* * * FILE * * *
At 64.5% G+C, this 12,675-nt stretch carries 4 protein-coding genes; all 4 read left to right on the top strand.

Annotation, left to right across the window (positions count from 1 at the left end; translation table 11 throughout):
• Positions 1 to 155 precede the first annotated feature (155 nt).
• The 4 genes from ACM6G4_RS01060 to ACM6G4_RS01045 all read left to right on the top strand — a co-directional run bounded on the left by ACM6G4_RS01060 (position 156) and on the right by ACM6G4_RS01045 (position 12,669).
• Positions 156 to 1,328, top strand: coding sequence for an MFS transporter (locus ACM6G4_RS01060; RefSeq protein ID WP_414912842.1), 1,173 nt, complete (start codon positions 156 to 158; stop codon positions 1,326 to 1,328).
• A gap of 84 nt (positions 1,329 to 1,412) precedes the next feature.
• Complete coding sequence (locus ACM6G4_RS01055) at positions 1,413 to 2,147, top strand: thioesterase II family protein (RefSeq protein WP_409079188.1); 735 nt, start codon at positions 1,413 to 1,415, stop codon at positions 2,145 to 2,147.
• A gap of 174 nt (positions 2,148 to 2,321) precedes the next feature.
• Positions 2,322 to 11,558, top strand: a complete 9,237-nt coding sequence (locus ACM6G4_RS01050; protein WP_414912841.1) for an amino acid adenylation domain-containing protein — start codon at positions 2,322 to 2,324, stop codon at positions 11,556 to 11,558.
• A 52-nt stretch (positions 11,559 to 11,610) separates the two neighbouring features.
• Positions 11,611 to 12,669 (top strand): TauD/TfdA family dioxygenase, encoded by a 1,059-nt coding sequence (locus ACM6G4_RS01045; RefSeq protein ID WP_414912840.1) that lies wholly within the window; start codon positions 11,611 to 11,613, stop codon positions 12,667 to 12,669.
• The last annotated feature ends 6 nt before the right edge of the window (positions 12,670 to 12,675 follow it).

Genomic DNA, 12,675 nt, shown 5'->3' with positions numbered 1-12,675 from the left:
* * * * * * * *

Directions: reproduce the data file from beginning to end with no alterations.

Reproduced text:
At 64.5% G+C, this 12,675-nt stretch carries 4 protein-coding genes; all 4 read left to right on the top strand.

Annotation, left to right across the window (positions count from 1 at the left end; translation table 11 throughout):
• Positions 1 to 155 precede the first annotated feature (155 nt).
• The 4 genes from ACM6G4_RS01060 to ACM6G4_RS01045 all read left to right on the top strand — a co-directional run bounded on the left by ACM6G4_RS01060 (position 156) and on the right by ACM6G4_RS01045 (position 12,669).
• Positions 156 to 1,328, top strand: coding sequence for an MFS transporter (locus ACM6G4_RS01060; RefSeq protein ID WP_414912842.1), 1,173 nt, complete (start codon positions 156 to 158; stop codon positions 1,326 to 1,328).
• A gap of 84 nt (positions 1,329 to 1,412) precedes the next feature.
• Complete coding sequence (locus ACM6G4_RS01055) at positions 1,413 to 2,147, top strand: thioesterase II family protein (RefSeq protein WP_409079188.1); 735 nt, start codon at positions 1,413 to 1,415, stop codon at positions 2,145 to 2,147.
• A gap of 174 nt (positions 2,148 to 2,321) precedes the next feature.
• Positions 2,322 to 11,558, top strand: a complete 9,237-nt coding sequence (locus ACM6G4_RS01050; protein WP_414912841.1) for an amino acid adenylation domain-containing protein — start codon at positions 2,322 to 2,324, stop codon at positions 11,556 to 11,558.
• A 52-nt stretch (positions 11,559 to 11,610) separates the two neighbouring features.
• Positions 11,611 to 12,669 (top strand): TauD/TfdA family dioxygenase, encoded by a 1,059-nt coding sequence (locus ACM6G4_RS01045; RefSeq protein ID WP_414912840.1) that lies wholly within the window; start codon positions 11,611 to 11,613, stop codon positions 12,667 to 12,669.
• The last annotated feature ends 6 nt before the right edge of the window (positions 12,670 to 12,675 follow it).

Genomic DNA, 12,675 nt, shown 5'->3' with positions numbered 1-12,675 from the left: